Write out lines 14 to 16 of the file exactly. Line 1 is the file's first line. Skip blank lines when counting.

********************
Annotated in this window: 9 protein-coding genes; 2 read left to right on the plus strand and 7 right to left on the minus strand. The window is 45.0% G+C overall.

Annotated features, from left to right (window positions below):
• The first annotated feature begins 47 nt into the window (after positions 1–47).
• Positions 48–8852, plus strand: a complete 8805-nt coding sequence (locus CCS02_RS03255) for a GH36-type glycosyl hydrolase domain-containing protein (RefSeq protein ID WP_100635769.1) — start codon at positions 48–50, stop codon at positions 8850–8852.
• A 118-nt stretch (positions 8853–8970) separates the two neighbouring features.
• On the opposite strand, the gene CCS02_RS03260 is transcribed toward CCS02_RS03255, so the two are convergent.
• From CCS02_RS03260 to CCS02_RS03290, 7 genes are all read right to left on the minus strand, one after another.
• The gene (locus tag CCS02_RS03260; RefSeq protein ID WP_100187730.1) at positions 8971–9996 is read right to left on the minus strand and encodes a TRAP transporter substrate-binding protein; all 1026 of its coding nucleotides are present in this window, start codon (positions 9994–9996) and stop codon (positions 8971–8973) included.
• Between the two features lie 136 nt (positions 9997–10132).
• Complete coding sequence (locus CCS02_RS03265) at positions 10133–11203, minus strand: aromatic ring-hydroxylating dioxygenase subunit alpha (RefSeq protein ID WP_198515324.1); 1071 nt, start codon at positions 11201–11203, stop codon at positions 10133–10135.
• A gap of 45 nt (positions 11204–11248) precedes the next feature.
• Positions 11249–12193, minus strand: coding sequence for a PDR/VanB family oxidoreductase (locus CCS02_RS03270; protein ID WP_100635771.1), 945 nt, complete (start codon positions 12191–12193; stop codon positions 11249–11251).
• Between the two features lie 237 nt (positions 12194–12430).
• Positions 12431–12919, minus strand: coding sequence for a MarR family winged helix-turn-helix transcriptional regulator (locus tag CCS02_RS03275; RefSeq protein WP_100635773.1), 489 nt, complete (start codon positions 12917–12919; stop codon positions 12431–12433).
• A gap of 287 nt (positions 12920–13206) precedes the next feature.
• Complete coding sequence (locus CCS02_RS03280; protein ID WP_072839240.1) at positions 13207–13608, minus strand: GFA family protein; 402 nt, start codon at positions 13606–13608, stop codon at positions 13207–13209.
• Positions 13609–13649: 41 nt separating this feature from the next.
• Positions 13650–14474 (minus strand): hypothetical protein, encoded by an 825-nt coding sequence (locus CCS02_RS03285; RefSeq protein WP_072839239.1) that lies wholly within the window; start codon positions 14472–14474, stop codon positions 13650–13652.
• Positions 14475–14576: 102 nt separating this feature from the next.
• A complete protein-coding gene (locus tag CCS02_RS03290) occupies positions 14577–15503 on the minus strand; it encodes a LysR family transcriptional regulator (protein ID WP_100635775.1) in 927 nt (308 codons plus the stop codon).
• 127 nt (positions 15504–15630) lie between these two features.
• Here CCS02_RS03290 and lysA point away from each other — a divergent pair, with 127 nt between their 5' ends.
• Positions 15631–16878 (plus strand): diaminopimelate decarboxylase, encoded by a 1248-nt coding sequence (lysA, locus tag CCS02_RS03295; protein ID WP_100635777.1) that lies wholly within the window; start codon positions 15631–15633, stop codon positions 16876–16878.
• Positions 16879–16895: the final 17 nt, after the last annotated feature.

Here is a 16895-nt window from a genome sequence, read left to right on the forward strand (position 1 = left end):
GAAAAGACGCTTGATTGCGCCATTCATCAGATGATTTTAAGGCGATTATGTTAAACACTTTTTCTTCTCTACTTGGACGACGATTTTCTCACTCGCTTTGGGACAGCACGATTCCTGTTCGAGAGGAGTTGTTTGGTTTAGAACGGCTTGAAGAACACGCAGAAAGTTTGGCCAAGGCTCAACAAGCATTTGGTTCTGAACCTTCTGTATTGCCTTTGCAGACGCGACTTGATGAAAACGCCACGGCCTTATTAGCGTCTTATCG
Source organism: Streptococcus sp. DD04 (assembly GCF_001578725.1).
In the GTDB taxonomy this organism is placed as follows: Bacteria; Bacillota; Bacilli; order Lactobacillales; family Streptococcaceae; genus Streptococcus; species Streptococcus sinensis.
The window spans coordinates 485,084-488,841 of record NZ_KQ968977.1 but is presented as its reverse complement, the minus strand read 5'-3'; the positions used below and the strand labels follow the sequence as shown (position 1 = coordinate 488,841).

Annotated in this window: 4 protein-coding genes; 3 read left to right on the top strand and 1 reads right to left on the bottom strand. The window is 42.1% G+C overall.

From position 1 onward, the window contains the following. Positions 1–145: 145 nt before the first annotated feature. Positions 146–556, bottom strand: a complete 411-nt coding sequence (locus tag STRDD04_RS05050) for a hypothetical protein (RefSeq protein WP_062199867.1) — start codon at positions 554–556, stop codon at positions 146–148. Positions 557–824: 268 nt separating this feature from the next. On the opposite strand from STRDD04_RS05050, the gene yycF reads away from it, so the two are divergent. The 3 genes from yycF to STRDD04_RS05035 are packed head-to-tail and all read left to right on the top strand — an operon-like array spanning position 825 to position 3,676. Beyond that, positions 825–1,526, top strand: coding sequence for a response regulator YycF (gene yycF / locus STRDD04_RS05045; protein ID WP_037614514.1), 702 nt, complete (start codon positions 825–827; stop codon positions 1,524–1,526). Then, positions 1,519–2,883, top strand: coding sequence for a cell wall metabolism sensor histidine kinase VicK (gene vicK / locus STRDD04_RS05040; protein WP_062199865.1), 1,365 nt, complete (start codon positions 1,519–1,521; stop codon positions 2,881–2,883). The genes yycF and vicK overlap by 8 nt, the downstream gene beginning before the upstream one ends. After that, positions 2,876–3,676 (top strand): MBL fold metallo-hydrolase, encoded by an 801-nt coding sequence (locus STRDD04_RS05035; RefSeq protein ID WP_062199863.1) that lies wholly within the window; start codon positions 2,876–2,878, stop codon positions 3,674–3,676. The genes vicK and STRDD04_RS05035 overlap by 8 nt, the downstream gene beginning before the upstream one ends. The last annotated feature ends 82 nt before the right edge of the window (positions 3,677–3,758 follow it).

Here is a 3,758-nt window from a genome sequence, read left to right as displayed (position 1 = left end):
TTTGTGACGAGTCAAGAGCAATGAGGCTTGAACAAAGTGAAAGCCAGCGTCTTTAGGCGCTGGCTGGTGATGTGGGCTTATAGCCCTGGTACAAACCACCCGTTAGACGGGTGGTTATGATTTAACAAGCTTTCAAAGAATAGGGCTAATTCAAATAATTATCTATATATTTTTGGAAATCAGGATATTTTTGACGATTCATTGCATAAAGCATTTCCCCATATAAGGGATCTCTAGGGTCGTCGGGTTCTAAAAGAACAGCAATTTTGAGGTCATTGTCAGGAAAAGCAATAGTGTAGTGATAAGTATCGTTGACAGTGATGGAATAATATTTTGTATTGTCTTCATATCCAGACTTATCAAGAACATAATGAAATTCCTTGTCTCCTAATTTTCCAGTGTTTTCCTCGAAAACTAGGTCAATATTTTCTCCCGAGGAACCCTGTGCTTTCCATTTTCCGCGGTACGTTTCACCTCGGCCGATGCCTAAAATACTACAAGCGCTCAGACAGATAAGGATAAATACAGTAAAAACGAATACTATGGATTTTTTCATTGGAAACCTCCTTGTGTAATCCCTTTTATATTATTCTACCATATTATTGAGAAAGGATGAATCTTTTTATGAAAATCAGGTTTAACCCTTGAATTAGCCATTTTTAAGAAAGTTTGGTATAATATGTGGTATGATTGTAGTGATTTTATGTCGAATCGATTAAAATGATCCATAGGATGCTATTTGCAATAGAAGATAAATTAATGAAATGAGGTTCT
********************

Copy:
• Positions 12431–12919, minus strand: coding sequence for a MarR family winged helix-turn-helix transcriptional regulator (locus tag CCS02_RS03275; RefSeq protein WP_100635773.1), 489 nt, complete (start codon positions 12917–12919; stop codon positions 12431–12433).
• A gap of 287 nt (positions 12920–13206) precedes the next feature.
• Complete coding sequence (locus CCS02_RS03280; protein ID WP_072839240.1) at positions 13207–13608, minus strand: GFA family protein; 402 nt, start codon at positions 13606–13608, stop codon at positions 13207–13209.